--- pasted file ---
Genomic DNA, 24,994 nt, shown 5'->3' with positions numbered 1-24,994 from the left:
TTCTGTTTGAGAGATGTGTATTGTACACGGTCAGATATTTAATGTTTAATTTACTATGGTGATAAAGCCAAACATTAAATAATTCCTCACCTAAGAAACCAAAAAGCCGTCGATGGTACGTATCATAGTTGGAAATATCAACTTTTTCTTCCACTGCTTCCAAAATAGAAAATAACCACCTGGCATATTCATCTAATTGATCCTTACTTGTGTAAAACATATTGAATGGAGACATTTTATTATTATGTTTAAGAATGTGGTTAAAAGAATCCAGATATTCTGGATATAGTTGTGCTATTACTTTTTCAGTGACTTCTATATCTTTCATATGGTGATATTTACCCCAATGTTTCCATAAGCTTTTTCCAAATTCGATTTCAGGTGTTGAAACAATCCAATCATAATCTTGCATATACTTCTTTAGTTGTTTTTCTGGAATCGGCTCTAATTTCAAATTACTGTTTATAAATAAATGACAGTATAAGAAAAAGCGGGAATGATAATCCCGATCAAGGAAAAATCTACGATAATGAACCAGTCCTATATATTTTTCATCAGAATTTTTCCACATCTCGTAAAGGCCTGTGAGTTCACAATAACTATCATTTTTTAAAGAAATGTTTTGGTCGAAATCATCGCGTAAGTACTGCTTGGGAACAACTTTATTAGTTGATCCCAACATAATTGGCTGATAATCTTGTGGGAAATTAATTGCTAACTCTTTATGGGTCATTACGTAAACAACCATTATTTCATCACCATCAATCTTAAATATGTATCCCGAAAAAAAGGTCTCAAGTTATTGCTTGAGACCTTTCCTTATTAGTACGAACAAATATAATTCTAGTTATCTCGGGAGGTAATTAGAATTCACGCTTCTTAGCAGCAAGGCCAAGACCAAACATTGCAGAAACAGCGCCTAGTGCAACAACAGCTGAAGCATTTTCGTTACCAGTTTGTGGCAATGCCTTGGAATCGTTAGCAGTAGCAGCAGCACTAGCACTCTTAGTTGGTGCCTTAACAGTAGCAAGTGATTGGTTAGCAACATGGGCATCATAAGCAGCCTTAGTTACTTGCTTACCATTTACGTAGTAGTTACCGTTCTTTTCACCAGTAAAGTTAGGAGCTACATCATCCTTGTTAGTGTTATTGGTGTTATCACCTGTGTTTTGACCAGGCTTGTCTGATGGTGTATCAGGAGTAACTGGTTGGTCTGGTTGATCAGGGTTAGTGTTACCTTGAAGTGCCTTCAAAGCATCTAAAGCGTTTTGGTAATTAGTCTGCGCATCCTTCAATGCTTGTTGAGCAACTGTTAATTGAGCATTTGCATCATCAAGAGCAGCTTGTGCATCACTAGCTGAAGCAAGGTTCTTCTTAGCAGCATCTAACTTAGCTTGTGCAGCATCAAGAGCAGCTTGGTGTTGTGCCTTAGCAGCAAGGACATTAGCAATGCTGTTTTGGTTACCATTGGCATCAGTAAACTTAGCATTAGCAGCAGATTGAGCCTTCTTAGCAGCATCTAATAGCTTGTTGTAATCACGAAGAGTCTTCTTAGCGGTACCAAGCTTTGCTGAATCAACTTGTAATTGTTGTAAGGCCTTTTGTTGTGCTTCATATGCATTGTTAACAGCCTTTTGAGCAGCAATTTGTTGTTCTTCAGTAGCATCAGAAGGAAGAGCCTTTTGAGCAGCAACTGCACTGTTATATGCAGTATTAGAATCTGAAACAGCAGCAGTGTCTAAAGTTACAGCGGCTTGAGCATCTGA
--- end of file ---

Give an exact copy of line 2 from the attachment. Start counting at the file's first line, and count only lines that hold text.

TTCTGTTTGAGAGATGTGTATTGTACACGGTCAGATATTTAATGTTTAATTTACTATGGTGATAAAGCCAAACATTAAATAATTCCTCACCTAAGAAACCAAAAAGCCGTCGATGGTACGTATCATAGTTGGAAATATCAACTTTTTCTTCCACTGCTTCCAAAATAGAAAATAACCACCTGGCATATTCATCTAATTGATCCTTACTTGTGTAAAACATATTGAATGGAGACATTTTATTATTATGTTTAAGAATGTGGTTAAAAGAATCCAGATATTCTGGATATAGTTGTGCTATTACTTTTTCAGTGACTTCTATATCTTTCATATGGTGATATTTACCCCAATGTTTCCATAAGCTTTTTCCAAATTCGATTTCAGGTGTTGAAACAATCCAATCATAATCTTGCATATACTTCTTTAGTTGTTTTTCTGGAATCGGCTCTAATTTCAAATTACTGTTTATAAATAAATGACAGTATAAGAAAAAGCGGGAATGATAATCCCGATCAAGGAAAAATCTACGATAATGAACCAGTCCTATATATTTTTCATCAGAATTTTTCCACATCTCGTAAAGGCCTGTGAGTTCACAATAACTATCATTTTTTAAAGAAATGTTTTGGTCGAAATCATCGCGTAAGTACTGCTTGGGAACAACTTTATTAGTTGATCCCAACATAATTGGCTGATAATCTTGTGGGAAATTAATTGCTAACTCTTTATGGGTCATTACGTAAACAACCATTATTTCATCACCATCAATCTTAAATATGTATCCCGAAAAAAAGGTCTCAAGTTATTGCTTGAGACCTTTCCTTATTAGTACGAACAAATATAATTCTAGTTATCTCGGGAGGTAATTAGAATTCACGCTTCTTAGCAGCAAGGCCAAGACCAAACATTGCAGAAACAGCGCCTAGTGCAACAACAGCTGAAGCATTTTCGTTACCAGTTTGTGGCAATGCCTTGGAATCGTTAGCAGTAGCAGCAGCACTAGCACTCTTAGTTGGTGCCTTAACAGTAGCAAGTGATTGGTTAGCAACATGGGCATCATAAGCAGCCTTAGTTACTTGCTTACCATTTACGTAGTAGTTACCGTTCTTTTCACCAGTAAAGTTAGGAGCTACATCATCCTTGTTAGTGTTATTGGTGTTATCACCTGTGTTTTGACCAGGCTTGTCTGATGGTGTATCAGGAGTAACTGGTTGGTCTGGTTGATCAGGGTTAGTGTTACCTTGAAGTGCCTTCAAAGCATCTAAAGCGTTTTGGTAATTAGTCTGCGCATCCTTCAATGCTTGTTGAGCAACTGTTAATTGAGCATTTGCATCATCAAGAGCAGCTTGTGCATCACTAGCTGAAGCAAGGTTCTTCTTAGCAGCATCTAACTTAGCTTGTGCAGCATCAAGAGCAGCTTGGTGTTGTGCCTTAGCAGCAAGGACATTAGCAATGCTGTTTTGGTTACCATTGGCATCAGTAAACTTAGCATTAGCAGCAGATTGAGCCTTCTTAGCAGCATCTAATAGCTTGTTGTAATCACGAAGAGTCTTCTTAGCGGTACCAAGCTTTGCTGAATCAACTTGTAATTGTTGTAAGGCCTTTTGTTGTGCTTCATATGCATTGTTAACAGCCTTTTGAGCAGCAATTTGTTGTTCTTCAGTAGCATCAGAAGGAAGAGCCTTTTGAGCAGCAACTGCACTGTTATATGCAGTATTAGAATCTGAAACAGCAGCAGTGTCTAAAGTTACAGCGGCTTGAGCATCTGA